Seed Cotton Program Overview Handout used at the meeting
Printer friendly Seed Cotton Presentation
Seed Cotton Program Decision Aid spreadsheet mentioned in the presentation
Dr. Shurely also wrote an article on the Seed Cotton Program: Understanding Your Generic Base Conversion Options with the New Seed Cotton Program
After the farm bill update, Dr. Shurely also briefly covered the Market Facilitation Program (MFP) and what it entails.
Market Facilitation Program (MFP) Handout
During the second hour, John VanSickle discussed the Wildfires and Hurricanes Indemnity Program (WHIP). This program enables the USDA’s Farm Service Agency to make disaster payments to offset losses from hurricanes and wildfires during 2017. WHIP covers both the loss of the crop, tree, bush or vine as well as the loss in production.
Important dates regarding the WHIP program:
1. November 16, 2018- enrollment deadline.
WHIP Program Factsheet
Printer friendly WHIP Presentation
Don Shurley, Professor Emeritus of Cotton Economics
Our thoughts and prayers go out to everyone, but especially for our fellow farmers and cotton producers in North Carolina, South Carolina, and Virginia.
The very latest projected path of the storm (as of this morning), takes it along the North Carolina coast then inland across virtually all of South Carolina. This storm is slow moving—meaning that it will dump a lot of rain, and there will be high winds for several days.
Accumulated rainfall from this storm is expected to total 12-18 inches or much more in some areas and accompanied by high winds. Most areas, even if not in the most heavily impacted area, are expected to receive totals of 5-12 inches of rainfall.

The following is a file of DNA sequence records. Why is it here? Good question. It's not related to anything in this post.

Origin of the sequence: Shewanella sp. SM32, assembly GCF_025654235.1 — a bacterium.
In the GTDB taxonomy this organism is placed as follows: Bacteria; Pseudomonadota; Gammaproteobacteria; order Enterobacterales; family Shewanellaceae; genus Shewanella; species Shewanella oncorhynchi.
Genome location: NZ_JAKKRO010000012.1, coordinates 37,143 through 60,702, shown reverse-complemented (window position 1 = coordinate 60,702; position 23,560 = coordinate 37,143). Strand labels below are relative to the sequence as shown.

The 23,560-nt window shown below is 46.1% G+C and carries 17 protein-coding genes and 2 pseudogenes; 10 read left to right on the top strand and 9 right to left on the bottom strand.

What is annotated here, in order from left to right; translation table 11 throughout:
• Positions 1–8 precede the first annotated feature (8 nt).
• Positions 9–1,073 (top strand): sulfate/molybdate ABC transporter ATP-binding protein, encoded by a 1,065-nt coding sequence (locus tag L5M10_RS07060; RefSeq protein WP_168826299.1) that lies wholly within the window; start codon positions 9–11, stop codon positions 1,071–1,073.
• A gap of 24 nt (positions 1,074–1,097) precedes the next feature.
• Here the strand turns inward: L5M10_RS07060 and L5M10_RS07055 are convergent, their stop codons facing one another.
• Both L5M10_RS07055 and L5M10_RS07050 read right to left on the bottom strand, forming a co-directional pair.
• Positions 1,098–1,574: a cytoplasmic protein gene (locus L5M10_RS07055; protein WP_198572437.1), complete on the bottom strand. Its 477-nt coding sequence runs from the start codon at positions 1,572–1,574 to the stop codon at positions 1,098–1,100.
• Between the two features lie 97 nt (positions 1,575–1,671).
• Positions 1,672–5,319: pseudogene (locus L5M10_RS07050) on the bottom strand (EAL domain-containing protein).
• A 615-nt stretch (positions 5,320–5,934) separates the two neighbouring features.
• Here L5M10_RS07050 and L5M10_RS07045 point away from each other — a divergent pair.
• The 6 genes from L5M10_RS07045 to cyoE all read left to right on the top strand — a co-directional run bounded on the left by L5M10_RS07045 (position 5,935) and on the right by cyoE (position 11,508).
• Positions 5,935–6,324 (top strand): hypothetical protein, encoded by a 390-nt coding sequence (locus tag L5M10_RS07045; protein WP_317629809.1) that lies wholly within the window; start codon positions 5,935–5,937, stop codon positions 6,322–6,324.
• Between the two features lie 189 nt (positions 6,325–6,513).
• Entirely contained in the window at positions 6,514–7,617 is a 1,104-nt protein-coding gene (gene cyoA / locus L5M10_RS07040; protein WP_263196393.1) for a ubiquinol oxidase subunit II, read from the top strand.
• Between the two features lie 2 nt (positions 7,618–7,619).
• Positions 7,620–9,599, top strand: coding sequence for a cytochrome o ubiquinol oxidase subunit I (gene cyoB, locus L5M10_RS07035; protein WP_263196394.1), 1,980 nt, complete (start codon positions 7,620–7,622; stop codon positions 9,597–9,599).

It looks like Georgia may be fortunate to escape the brunt of any major impact on crop production:
“I am relieved to say that with the current path of the storm, impacts on most of Georgia are now expected to be minimal. Eastern counties will still experience some wind gusts from the storm, which could cause isolated power outages, but they are expected to be less than 40 mph. Rainfall will be confined to the northeastern part of the state and should amount to less than two inches in all. The rest of the state should see no rain at all from the storm, which is not good for areas that are currently suffering from dry conditions. The southern half of Georgia should not experience any significant impacts from the storm, and northern Georgia’s impacts will be small and limited in space and time.” Pam Knox, UGA Agricultural Climatologist. September 14, 2018
North Carolina, South Carolina, and Virginia were forecasted to produce a total of 1.58 million bales of cotton this year. Recognizing the location of most cotton production in these states (based on 2017 county production), it appears that South Carolina cotton will be subject to heavy rainfall as well as North Carolina. Virginia will receive less and east Georgia mostly 1-2 inches or less.
As we experienced with Irma here in Georgia last year, the damage from sustained high wind can be significant—resulting not only in lost lint from open bolls, but also twisted and lodged plants difficult to harvest. As of Sept 9, the NC crop was 43% open, SC 28%, and VA 37%.
The visions of a return to 90-cent cotton appear to be fading. The good news is that the market is clearly showing signs of good support at roughly 82 cents. Support is a good thing; but prices (Dec futures) have struggled to clear a hurdle at 85 cents—we’ll first have to clear 85, if we hope to reach 90. Producers looking for an opportunity to add on to earlier sales, support is good but a rally is even better.
USDA’s September estimates raised the US crop to 19.68 million bales—440,000 bales higher than the August estimate. The 2018 forecast yield was lowered just a bit, but acres planted was raised 520,000 acres.
The US crop is still a big unknown. This is one thing giving us support. Texas, as of Sept 9, is 62% poor to very poor condition. The September USDA numbers lowered the Texas state average yield to a projected 694 lbs/acre—down from 726, but added roughly 200,00 more acres to be harvested.